Internship Project
Biology and Neuroscience

CT-Based Fossil Vertebrate Anatomy at Museum für Naturkunde Berlin

Institution
Humboldt-Universität zu Berlin, Department of Biology; 
Museum für Naturkunde, Leibniz-Institute for Evolution and Biodiiversity Science (MfN)
Subject Area
Evolutionary Biology, Vertebrate Paleontology
Availibility
Summer Term Internship
Project Supervisor(s)
Prof. Jörg Fröbisch, PhD
Academic Level
Advanced undergraduate students (at least 2nd year)
Graduate students
PhD students
Language
English
Further Information
Project Type
Academic Research
Project Content
The application of computed tomography (CT) in Vertebrate Paleontology has proven to be very useful for examining the internal anatomy of various vertebrates (specifically tetrapods) and testing hypotheses regarding the interrelationships of the major early tetrapod groups. Amniotes (fully terrestrial vertebrates) represent one of the major lineages of vertebrates with an evolutionary history of about 320 million years. However, there are still many uncertainties regarding the early evolutionary history of the group during the Paleozoic. This project will involve utilizing micro-CT data to investigate and digitally segment the internal skull (endocranial) anatomy of an early amniote. This will also include anatomical description of the newly revealed anatomy and performing updated phylogenetic analyses. This research will contribute important information that will lead to a more thorough understanding of early amniote evolution.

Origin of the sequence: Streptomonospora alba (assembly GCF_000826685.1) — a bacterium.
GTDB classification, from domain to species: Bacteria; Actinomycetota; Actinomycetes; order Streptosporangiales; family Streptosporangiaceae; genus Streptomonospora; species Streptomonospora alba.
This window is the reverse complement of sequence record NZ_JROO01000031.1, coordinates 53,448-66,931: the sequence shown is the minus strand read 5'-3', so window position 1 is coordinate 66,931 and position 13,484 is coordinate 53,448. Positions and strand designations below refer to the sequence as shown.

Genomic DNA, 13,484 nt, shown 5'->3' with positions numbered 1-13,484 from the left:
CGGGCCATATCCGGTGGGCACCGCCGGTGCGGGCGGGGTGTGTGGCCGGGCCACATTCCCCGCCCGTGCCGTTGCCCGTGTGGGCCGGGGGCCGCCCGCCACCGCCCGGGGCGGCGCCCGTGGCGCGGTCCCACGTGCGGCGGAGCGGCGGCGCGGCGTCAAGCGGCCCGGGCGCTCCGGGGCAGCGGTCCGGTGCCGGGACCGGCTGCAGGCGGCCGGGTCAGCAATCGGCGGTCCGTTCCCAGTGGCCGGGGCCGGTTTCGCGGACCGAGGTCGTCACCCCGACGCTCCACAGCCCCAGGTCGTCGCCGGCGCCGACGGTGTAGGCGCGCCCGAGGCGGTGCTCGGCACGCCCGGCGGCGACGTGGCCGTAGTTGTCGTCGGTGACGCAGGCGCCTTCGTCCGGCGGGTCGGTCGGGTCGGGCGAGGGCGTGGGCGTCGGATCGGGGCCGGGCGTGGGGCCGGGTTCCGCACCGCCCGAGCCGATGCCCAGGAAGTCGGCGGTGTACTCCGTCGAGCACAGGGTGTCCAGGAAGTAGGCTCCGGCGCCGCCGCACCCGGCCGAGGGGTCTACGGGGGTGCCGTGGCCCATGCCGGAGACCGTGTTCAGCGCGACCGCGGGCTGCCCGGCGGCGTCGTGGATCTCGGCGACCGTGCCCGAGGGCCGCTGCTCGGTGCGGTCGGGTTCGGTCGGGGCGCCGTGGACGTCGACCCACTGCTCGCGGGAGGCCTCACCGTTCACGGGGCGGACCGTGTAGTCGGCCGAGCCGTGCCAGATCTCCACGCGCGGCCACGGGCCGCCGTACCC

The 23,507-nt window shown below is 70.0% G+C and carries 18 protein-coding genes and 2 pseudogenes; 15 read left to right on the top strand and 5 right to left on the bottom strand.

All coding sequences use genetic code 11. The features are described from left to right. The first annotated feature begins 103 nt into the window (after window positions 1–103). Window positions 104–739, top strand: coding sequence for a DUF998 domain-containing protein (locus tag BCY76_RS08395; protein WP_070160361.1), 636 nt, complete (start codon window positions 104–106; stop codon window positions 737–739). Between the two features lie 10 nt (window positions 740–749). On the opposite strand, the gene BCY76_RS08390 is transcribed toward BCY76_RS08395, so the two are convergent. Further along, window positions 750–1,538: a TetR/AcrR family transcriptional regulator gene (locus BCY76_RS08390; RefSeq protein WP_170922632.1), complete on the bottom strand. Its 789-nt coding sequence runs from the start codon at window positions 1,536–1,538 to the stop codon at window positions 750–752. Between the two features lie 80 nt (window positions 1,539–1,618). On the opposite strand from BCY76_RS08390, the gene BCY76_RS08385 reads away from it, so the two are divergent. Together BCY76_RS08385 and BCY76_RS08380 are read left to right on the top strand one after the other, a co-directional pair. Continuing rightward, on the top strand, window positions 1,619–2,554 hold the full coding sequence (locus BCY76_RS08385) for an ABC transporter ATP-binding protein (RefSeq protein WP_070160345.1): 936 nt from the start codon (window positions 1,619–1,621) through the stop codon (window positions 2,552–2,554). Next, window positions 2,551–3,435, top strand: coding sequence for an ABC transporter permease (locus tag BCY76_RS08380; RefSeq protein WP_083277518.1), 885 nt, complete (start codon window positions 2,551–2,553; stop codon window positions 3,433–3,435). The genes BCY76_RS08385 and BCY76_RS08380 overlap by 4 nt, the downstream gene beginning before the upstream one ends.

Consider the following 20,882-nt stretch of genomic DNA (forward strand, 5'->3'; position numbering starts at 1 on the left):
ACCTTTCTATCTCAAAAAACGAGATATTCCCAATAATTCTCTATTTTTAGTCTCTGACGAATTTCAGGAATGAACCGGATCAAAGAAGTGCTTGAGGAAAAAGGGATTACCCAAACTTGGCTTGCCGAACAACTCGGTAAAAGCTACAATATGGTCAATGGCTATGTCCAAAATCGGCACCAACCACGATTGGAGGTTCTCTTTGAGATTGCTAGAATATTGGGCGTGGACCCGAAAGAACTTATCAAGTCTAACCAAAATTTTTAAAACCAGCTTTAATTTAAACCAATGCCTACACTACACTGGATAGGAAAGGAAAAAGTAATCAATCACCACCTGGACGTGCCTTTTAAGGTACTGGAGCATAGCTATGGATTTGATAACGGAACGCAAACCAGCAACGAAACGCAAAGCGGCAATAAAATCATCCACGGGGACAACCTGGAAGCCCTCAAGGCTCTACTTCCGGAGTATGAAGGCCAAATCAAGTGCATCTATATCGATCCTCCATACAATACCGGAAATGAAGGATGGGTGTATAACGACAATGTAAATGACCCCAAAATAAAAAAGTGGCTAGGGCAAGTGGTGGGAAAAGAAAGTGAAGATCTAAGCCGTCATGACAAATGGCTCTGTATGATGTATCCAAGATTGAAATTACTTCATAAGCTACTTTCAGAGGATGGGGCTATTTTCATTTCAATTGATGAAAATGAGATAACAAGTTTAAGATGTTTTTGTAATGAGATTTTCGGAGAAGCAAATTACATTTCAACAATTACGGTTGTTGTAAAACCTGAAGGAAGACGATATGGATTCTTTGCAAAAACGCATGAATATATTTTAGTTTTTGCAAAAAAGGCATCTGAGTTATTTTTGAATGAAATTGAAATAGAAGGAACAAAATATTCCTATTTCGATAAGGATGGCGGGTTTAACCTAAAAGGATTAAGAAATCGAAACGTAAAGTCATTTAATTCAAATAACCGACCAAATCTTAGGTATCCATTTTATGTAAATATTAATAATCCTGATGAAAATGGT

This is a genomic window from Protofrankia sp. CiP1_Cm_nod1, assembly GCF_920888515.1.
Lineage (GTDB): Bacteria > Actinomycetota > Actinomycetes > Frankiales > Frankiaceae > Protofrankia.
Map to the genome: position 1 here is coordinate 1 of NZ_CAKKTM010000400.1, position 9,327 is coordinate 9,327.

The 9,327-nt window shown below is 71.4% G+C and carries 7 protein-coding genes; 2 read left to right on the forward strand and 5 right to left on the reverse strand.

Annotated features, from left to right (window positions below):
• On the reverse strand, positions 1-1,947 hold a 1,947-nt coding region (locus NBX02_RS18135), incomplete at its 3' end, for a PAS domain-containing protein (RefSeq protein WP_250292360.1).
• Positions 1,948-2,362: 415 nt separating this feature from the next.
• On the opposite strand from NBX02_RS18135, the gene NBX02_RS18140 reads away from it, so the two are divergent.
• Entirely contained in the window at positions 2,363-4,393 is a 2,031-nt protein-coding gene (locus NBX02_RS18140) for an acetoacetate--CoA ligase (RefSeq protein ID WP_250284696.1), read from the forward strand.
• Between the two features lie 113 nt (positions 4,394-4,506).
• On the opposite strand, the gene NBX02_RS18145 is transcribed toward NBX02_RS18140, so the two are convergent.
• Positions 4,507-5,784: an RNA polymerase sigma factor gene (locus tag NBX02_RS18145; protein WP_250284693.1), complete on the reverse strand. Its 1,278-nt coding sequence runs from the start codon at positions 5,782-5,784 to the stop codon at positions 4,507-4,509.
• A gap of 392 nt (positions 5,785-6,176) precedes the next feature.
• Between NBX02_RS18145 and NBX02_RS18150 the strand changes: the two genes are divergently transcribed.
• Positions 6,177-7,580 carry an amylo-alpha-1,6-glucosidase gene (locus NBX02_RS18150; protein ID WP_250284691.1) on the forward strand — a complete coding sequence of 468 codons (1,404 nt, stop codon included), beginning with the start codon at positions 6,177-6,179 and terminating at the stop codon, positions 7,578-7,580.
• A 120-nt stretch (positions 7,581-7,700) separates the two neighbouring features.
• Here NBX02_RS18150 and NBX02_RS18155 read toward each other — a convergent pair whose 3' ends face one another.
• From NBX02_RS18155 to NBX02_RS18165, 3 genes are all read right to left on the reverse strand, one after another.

Tasks for Interns
  • Segmentation of CT data using specialty software VGStudioMax or Amira
  • Literature research
  • Anatomical description
  • Phylogenetic analysis
Academic Level
Advanced undergraduate students (at least 2nd year)
Graduate students
PhD students
Requirements
  • Background in Vertebrate Anatomy
  • Additional beneficial skills:
    • Background in Vertebrate Paleontology
    • Experience with CT segmentation
    • Experience with phylogenetic analysis 
Expected Preparation
Readings into vertebrate paleontology and specifically into the early evolution of amniotes (reptiles and synapsids).
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For more information on the Humboldt Internship Program or the project, please contact the program coordinator.